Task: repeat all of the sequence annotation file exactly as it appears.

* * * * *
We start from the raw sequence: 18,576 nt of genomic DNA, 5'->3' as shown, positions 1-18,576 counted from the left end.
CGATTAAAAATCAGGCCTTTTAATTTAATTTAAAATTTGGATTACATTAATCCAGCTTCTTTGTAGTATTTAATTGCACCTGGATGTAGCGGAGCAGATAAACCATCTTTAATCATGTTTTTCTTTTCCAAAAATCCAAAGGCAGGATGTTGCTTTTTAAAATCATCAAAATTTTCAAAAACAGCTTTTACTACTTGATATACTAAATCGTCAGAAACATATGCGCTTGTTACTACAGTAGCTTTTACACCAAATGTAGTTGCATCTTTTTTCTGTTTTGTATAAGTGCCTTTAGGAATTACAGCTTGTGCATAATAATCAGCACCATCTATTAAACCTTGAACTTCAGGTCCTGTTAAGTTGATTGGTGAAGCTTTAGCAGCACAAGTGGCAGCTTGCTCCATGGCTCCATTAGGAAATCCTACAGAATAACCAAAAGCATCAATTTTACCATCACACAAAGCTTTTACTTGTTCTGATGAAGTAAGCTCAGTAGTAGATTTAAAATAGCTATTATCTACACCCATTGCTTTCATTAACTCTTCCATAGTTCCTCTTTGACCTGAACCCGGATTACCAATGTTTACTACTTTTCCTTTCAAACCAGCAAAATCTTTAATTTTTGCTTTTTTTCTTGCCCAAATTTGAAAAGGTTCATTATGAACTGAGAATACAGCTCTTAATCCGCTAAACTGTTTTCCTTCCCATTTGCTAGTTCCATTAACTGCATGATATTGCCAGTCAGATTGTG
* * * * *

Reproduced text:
We start from the raw sequence: 18,576 nt of genomic DNA, 5'->3' as shown, positions 1-18,576 counted from the left end.
CGATTAAAAATCAGGCCTTTTAATTTAATTTAAAATTTGGATTACATTAATCCAGCTTCTTTGTAGTATTTAATTGCACCTGGATGTAGCGGAGCAGATAAACCATCTTTAATCATGTTTTTCTTTTCCAAAAATCCAAAGGCAGGATGTTGCTTTTTAAAATCATCAAAATTTTCAAAAACAGCTTTTACTACTTGATATACTAAATCGTCAGAAACATATGCGCTTGTTACTACAGTAGCTTTTACACCAAATGTAGTTGCATCTTTTTTCTGTTTTGTATAAGTGCCTTTAGGAATTACAGCTTGTGCATAATAATCAGCACCATCTATTAAACCTTGAACTTCAGGTCCTGTTAAGTTGATTGGTGAAGCTTTAGCAGCACAAGTGGCAGCTTGCTCCATGGCTCCATTAGGAAATCCTACAGAATAACCAAAAGCATCAATTTTACCATCACACAAAGCTTTTACTTGTTCTGATGAAGTAAGCTCAGTAGTAGATTTAAAATAGCTATTATCTACACCCATTGCTTTCATTAACTCTTCCATAGTTCCTCTTTGACCTGAACCCGGATTACCAATGTTTACTACTTTTCCTTTCAAACCAGCAAAATCTTTAATTTTTGCTTTTTTTCTTGCCCAAATTTGAAAAGGTTCATTATGAACTGAGAATACAGCTCTTAATCCGCTAAACTGTTTTCCTTCCCATTTGCTAGTTCCATTAACTGCATGATATTGCCAGTCAGATTGTG